Sometimes you can judge a book by its (disgusting) cover, and I’m grateful to the metal gods that I was compelled to give Into the Necrosphere as listen. One of my favorite surprises of the year so far, and I cannot wait to see where Cosmovore takes their sound next. But until we get an inevitable doozy of a full-length, we’ll have their debut EP’s rotten, desiccated sonic corpse to keep us company. A brutally effective opening volley.
Esoctrilihum – Eternity of Shaog
The law of diminishing returns is an immutable economic law that in no way shape or form applies to Esoctrilihum. The French one-man blackened death metal juggernaut has been churning out releases at an alarming rate since its inception in 2017. Five full-length records later, one would assume that Asthaghul would have run out of ideas by now, or at the very least worn out his blistering welcome. But the development of Esoctrilihum has been anything but stale, with each new release building upon the last in songwriting focus, instrumental prowess, and sonic diversity. It seems to go without saying that each new album from this project is its best to date, and the same must be said about Eternity of Shaog.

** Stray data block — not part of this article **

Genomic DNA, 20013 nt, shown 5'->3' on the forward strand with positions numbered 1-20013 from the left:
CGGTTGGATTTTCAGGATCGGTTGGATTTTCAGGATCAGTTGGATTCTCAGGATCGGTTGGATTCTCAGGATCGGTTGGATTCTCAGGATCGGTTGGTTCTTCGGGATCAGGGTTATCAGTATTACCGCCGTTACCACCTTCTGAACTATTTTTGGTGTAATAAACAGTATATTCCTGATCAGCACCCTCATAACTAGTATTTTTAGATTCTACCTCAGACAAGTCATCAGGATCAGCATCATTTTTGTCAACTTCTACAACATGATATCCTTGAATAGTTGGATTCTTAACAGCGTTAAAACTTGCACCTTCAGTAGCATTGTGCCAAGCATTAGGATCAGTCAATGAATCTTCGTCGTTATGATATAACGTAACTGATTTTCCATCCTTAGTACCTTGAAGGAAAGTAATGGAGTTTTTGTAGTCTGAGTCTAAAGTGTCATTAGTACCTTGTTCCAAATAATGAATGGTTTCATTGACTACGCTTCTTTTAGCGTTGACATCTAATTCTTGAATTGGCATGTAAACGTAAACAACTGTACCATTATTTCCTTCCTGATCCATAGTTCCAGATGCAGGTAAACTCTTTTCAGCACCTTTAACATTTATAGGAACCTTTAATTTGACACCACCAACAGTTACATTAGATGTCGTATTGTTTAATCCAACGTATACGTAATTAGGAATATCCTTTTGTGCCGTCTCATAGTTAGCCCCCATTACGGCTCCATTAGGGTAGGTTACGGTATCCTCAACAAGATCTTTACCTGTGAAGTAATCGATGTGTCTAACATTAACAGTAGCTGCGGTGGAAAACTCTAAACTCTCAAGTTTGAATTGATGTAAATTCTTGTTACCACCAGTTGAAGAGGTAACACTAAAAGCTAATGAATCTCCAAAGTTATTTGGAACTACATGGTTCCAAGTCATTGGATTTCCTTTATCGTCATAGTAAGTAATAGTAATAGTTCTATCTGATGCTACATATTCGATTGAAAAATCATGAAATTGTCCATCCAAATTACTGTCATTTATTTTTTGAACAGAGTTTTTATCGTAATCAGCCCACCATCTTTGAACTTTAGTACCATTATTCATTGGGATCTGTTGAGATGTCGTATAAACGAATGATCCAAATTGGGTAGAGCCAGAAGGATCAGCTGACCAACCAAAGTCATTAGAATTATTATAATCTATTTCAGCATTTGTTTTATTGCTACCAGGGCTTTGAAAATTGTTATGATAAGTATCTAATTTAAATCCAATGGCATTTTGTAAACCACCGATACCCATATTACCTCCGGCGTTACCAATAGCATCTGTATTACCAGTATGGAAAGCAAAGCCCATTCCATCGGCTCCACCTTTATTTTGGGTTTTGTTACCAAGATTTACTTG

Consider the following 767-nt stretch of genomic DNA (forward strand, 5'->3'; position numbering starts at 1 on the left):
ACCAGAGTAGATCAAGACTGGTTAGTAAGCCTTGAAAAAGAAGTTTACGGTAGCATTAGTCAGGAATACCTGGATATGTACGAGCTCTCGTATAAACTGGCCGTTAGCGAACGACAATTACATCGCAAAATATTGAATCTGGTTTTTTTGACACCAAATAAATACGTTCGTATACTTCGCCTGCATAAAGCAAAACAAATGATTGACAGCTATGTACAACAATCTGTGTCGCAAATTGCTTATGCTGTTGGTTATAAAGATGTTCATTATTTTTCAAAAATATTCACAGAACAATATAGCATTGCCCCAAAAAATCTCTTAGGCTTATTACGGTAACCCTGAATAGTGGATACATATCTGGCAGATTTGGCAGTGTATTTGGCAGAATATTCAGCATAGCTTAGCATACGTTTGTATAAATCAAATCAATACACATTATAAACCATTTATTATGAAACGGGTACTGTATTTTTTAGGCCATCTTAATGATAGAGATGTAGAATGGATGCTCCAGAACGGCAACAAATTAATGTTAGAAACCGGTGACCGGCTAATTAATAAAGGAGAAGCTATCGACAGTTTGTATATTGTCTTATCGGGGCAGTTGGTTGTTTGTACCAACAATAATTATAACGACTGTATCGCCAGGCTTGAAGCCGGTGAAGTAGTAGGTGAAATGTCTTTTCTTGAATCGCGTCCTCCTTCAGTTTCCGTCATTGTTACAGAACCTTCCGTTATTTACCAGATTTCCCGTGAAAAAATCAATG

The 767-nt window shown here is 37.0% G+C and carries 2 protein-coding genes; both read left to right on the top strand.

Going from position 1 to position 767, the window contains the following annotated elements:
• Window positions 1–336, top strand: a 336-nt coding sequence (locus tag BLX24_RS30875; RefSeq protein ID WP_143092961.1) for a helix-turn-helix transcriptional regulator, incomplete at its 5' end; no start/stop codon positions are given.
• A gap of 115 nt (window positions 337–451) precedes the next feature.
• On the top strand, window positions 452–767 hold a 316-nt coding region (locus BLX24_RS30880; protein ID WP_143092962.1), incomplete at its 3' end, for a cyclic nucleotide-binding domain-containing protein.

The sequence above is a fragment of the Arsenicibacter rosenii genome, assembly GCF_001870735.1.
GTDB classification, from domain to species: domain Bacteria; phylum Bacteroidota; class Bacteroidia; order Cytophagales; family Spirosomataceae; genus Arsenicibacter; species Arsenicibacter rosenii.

Building on the epic scope and wild-natured songwriting of last year’s Telluric Ashes, Eternity of Shaog is an hour-plus long journey through the wildest recesses of the black and death metal worlds, championing riffs as a principal form of communication without ever devolving into some dry sort of chug-i-tude. As a songwriter, Asthaghul is becoming more focused in his approach, allowing these tracks to develop organically and with an appropriate dose of focus. Where Telluric Ashes often meandered, Eternity of Shaog maintains a clear sense of sonic direction throughout. Each track feels like quintessential Esoctrilihum, with each instrumental flourish feeling intentional and (for the most part) entirely necessary. In particular, the use of strings in songs like “Thritonh” and “Aylowenn Aela” are particularly unique and add a bold dynamic to each track, while the synths and keys in “Shtg” provide an effective breather from the general onslaught that is Esoctrilihum’s traditionally bludgeoning drum and guitar work. The whole record works together in a manner that feels always like Esoctrilihum without ever becoming too predictable.
I don’t know how the man does it, but Eternity of Shaog is another triumph of a record that I will most certainly be listening to for the next few months. I say “next few months” because that’s probably about how long it’s going to take Asthaghul to release his next opus. Regardless, Eternity of Shaog provides fantastic company to anyone looking for blackened death metal that flirts constantly with the progressive and avant-garde. Stellar work here.
Rannoch – Reflections Upon Darkness